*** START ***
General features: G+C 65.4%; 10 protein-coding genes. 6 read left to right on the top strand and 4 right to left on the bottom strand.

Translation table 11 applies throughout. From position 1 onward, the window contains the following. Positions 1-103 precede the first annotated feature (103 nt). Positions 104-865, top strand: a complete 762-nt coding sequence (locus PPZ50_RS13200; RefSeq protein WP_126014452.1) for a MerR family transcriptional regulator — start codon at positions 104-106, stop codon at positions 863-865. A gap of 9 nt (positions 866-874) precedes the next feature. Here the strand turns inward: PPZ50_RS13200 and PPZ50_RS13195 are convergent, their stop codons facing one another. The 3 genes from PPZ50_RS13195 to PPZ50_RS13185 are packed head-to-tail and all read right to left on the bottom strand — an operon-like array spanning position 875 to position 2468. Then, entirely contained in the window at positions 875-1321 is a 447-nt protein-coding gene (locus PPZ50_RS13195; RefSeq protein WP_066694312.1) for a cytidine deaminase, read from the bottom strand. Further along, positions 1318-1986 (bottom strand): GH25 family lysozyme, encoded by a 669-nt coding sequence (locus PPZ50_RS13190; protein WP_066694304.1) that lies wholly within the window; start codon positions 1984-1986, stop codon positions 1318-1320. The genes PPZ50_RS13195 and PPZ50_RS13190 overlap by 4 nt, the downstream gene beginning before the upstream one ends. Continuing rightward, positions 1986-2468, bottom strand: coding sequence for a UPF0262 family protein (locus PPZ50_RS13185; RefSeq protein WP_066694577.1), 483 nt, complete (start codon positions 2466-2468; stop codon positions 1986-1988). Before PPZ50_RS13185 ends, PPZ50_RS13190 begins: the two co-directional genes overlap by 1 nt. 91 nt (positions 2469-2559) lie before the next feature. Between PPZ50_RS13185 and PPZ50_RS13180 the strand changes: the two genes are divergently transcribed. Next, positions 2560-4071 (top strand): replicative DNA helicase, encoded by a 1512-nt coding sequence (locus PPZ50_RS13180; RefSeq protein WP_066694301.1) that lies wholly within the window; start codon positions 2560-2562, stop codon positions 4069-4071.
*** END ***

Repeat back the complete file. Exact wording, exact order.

General features: G+C 65.4%; 10 protein-coding genes. 6 read left to right on the top strand and 4 right to left on the bottom strand.

Translation table 11 applies throughout. From position 1 onward, the window contains the following. Positions 1-103 precede the first annotated feature (103 nt). Positions 104-865, top strand: a complete 762-nt coding sequence (locus PPZ50_RS13200; RefSeq protein WP_126014452.1) for a MerR family transcriptional regulator — start codon at positions 104-106, stop codon at positions 863-865. A gap of 9 nt (positions 866-874) precedes the next feature. Here the strand turns inward: PPZ50_RS13200 and PPZ50_RS13195 are convergent, their stop codons facing one another. The 3 genes from PPZ50_RS13195 to PPZ50_RS13185 are packed head-to-tail and all read right to left on the bottom strand — an operon-like array spanning position 875 to position 2468. Then, entirely contained in the window at positions 875-1321 is a 447-nt protein-coding gene (locus PPZ50_RS13195; RefSeq protein WP_066694312.1) for a cytidine deaminase, read from the bottom strand. Further along, positions 1318-1986 (bottom strand): GH25 family lysozyme, encoded by a 669-nt coding sequence (locus PPZ50_RS13190; protein WP_066694304.1) that lies wholly within the window; start codon positions 1984-1986, stop codon positions 1318-1320. The genes PPZ50_RS13195 and PPZ50_RS13190 overlap by 4 nt, the downstream gene beginning before the upstream one ends. Continuing rightward, positions 1986-2468, bottom strand: coding sequence for a UPF0262 family protein (locus PPZ50_RS13185; RefSeq protein WP_066694577.1), 483 nt, complete (start codon positions 2466-2468; stop codon positions 1986-1988). Before PPZ50_RS13185 ends, PPZ50_RS13190 begins: the two co-directional genes overlap by 1 nt. 91 nt (positions 2469-2559) lie before the next feature. Between PPZ50_RS13185 and PPZ50_RS13180 the strand changes: the two genes are divergently transcribed. Next, positions 2560-4071 (top strand): replicative DNA helicase, encoded by a 1512-nt coding sequence (locus PPZ50_RS13180; RefSeq protein WP_066694301.1) that lies wholly within the window; start codon positions 2560-2562, stop codon positions 4069-4071.